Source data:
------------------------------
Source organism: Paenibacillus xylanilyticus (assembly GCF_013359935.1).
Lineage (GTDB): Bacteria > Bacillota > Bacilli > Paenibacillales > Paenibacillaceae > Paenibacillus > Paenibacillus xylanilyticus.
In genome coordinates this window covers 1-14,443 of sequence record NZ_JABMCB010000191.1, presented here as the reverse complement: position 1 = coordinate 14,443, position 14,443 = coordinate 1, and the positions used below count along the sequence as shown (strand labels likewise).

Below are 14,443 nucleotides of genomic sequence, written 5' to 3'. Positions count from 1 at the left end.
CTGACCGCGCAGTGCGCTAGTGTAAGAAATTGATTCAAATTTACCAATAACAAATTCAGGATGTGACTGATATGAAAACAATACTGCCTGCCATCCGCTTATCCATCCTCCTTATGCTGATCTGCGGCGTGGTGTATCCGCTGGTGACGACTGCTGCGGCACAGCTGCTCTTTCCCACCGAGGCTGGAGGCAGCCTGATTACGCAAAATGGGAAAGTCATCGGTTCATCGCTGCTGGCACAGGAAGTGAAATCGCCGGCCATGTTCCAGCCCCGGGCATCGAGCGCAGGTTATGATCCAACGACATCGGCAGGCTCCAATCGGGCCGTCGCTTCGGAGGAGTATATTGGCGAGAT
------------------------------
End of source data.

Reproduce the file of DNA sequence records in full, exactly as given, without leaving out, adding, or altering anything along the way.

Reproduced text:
Source organism: Paenibacillus xylanilyticus (assembly GCF_013359935.1).
Lineage (GTDB): Bacteria > Bacillota > Bacilli > Paenibacillales > Paenibacillaceae > Paenibacillus > Paenibacillus xylanilyticus.
In genome coordinates this window covers 1-14,443 of sequence record NZ_JABMCB010000191.1, presented here as the reverse complement: position 1 = coordinate 14,443, position 14,443 = coordinate 1, and the positions used below count along the sequence as shown (strand labels likewise).

Below are 14,443 nucleotides of genomic sequence, written 5' to 3'. Positions count from 1 at the left end.
CTGACCGCGCAGTGCGCTAGTGTAAGAAATTGATTCAAATTTACCAATAACAAATTCAGGATGTGACTGATATGAAAACAATACTGCCTGCCATCCGCTTATCCATCCTCCTTATGCTGATCTGCGGCGTGGTGTATCCGCTGGTGACGACTGCTGCGGCACAGCTGCTCTTTCCCACCGAGGCTGGAGGCAGCCTGATTACGCAAAATGGGAAAGTCATCGGTTCATCGCTGCTGGCACAGGAAGTGAAATCGCCGGCCATGTTCCAGCCCCGGGCATCGAGCGCAGGTTATGATCCAACGACATCGGCAGGCTCCAATCGGGCCGTCGCTTCGGAGGAGTATATTGGCGAGAT